• Correlation analysis: finding out which pairs of variables tend to move together more than others.

Model selection

You might be wondering what types of models there are and how to select the best one for your problem. The two main categories are regression (or supervised) models and classification (or unsupervised) models.

  • Regression models: These predict continuous values such as sales or temperature.
  • Classification models: These predict categorical values such as whether a customer will purchase your product or not or whether an email received is spam or not.

It’s important to note that regression can also be used in classification problems. For example, if you have images of cats and dogs labeled as either “cat” or “dog” using deep learning techniques, you could build a model which predicts which image belongs in each category by looking at the pixels in it.


Deployment is putting a model into production or making it available to users. Deploying a model differs from deploying a software application because it involves several stakeholders and can be more complex than expected.

A common misconception is that deployment is simply switching on a switch or flipping over a toggle to “deploy” your model. In reality, deployment involves many stakeholders who may not be familiar with each other’s roles and responsibilities in ensuring that everything goes smoothly once you flip that switch or toggle.

The deployment also requires attention to detail and careful planning so that you don’t waste time debugging problems related to the deployment itself rather than focusing on other aspects of your project, such as training data collection or feature engineering.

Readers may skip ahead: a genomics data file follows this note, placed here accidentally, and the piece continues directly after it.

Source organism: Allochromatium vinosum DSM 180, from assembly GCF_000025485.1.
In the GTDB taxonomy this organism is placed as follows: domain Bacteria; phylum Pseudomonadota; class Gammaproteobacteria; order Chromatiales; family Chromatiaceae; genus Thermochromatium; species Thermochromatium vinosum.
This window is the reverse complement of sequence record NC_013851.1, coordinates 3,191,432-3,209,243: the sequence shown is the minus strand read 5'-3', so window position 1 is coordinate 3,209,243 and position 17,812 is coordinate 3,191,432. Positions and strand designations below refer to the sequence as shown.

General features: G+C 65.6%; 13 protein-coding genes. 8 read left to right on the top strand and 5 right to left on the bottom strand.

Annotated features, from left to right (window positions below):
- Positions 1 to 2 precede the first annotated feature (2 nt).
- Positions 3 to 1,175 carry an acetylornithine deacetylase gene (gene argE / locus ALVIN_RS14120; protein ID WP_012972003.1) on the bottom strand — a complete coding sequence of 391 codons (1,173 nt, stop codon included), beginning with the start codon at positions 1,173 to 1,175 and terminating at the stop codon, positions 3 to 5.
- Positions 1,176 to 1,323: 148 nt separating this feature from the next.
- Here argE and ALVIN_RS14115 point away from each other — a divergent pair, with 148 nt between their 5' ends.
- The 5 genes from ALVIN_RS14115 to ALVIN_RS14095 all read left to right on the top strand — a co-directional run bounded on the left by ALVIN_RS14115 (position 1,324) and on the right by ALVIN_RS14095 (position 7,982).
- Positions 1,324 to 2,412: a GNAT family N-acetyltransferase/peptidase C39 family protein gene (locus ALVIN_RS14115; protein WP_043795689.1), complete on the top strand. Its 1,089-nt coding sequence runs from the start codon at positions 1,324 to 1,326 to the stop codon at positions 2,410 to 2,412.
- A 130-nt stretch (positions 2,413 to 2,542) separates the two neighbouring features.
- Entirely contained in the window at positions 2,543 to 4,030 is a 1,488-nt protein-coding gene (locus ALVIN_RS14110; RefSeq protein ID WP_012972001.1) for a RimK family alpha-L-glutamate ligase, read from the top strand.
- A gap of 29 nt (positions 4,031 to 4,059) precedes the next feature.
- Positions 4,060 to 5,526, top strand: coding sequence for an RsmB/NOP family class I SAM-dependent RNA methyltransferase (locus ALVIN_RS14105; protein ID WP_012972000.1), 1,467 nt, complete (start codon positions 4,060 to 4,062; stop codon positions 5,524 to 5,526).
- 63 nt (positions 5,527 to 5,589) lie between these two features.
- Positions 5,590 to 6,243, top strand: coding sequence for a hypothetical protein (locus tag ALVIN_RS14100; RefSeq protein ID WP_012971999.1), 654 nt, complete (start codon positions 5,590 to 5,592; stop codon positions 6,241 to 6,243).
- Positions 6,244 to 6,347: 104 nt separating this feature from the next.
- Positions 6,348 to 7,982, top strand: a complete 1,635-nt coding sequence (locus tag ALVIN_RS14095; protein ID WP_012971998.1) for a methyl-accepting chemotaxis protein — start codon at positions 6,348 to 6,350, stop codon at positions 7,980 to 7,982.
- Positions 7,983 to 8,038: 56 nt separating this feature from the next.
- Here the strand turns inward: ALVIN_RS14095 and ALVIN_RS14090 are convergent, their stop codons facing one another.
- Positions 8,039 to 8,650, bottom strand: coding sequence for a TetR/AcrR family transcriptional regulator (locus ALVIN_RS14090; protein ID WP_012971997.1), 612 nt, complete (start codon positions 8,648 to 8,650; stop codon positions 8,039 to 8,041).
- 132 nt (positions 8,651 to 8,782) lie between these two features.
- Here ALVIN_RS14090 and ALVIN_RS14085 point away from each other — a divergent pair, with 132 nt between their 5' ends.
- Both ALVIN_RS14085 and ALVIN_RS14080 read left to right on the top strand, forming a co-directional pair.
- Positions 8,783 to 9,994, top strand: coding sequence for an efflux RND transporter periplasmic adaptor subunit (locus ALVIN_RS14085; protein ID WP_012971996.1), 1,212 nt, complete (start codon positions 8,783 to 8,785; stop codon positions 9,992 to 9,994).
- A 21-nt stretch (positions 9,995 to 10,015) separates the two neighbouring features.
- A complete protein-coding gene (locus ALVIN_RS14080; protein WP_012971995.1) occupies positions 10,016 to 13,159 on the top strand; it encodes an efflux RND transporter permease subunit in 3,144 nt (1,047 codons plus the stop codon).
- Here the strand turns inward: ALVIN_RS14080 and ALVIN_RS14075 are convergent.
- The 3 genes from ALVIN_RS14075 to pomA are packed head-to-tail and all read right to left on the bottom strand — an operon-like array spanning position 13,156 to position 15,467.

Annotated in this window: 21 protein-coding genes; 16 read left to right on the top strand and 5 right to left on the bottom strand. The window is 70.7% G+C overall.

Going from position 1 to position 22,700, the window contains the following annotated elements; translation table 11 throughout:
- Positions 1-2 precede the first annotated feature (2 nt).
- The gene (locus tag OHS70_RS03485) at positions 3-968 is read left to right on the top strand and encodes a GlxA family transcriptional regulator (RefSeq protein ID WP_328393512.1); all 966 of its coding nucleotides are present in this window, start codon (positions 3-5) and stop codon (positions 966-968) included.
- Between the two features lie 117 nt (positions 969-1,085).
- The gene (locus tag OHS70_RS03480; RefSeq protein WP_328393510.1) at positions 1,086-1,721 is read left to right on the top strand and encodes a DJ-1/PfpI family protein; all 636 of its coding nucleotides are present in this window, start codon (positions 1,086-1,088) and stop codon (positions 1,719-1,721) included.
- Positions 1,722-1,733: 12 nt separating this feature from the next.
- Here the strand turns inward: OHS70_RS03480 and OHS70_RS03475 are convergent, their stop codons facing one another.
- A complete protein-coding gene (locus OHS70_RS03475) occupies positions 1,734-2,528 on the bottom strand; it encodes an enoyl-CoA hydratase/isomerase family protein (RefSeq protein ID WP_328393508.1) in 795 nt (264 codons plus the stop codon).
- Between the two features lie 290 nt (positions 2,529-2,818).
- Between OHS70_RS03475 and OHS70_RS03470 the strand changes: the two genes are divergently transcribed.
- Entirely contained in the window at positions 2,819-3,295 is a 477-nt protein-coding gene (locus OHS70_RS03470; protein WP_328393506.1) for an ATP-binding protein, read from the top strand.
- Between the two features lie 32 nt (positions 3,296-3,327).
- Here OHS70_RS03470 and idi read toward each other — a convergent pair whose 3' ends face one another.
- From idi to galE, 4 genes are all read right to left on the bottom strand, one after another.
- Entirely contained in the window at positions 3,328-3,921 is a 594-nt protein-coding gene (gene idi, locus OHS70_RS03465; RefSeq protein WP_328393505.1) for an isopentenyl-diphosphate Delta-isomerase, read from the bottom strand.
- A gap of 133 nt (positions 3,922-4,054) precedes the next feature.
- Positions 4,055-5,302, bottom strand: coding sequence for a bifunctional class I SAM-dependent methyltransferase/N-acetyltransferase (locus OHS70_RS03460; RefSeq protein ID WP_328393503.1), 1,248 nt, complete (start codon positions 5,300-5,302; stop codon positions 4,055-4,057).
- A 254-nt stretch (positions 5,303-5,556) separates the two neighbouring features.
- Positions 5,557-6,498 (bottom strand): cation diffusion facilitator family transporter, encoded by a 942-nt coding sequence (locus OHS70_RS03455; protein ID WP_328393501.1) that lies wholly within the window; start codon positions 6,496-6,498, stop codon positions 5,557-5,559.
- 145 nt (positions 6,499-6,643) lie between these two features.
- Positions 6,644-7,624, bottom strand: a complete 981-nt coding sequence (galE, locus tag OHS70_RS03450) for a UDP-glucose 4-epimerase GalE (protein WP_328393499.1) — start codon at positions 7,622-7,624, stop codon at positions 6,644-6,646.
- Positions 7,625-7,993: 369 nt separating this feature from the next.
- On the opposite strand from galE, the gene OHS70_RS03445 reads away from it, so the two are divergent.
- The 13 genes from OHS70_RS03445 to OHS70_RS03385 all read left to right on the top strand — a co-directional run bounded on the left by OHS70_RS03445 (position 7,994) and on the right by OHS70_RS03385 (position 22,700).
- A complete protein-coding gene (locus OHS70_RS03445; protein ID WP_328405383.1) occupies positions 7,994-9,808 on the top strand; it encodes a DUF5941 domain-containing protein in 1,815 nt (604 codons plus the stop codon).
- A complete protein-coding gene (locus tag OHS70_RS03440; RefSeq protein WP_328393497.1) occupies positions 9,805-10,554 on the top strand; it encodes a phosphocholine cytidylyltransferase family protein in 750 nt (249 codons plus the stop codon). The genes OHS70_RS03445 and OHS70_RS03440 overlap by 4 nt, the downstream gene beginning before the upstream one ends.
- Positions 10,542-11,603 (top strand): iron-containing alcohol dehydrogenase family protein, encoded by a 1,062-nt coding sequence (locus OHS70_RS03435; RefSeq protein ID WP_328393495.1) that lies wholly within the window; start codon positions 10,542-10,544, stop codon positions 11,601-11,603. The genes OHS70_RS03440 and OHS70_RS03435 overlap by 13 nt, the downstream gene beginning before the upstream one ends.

Model maintenance

Model maintenance is a crucial part of any data science project. Model maintenance is keeping your model up to date with the latest data and features, allowing it to adapt over time and become more valuable. A good model can adapt to changing data and features, including how users interact with the system or new events.

In 2022, I expect many new model maintenance tools to come into play due to technological advancements. These include:

  • Machine learning algorithms that can extract insights from raw data without being explicitly programmed about what those insights might look like
  • Automated systems capable of updating models without human intervention

Uploaded by Christina on Unsplash

Project Lifecycle Duration

The duration of the project lifecycle will depend on the number of people you have working in your group. The amount of data you’re dealing with will also factor into how long it takes to complete your project. For example, if you’re working on a small project (i.e., one person who needs help building their dashboard), it’s possible to do this in just a couple of weeks. On the other hand, if the scale of your project is large (i.e., multiple people who require assistance with various aspects of their data science projects). A large project can take up to six months to get through all validation/iteration/finalization stages.


This is just a slight taste of what the process might look like. Remember that these steps are essential for a successful data science project, and each one requires careful consideration. Also, some projects may not need every step or may even have an entirely different life cycle. The point is that it’s essential to know when each action should be taken so you can make sure your team is always moving forward productively without getting stuck on any one step too long.


Created by

Hassan Faheem

Data Scientist by Day, Blogger by Night. Obtained my Master of Science in Data Science from Heriot-Watt University. I am interested in writing about Analytics, Blogging and Productivity.







Related Articles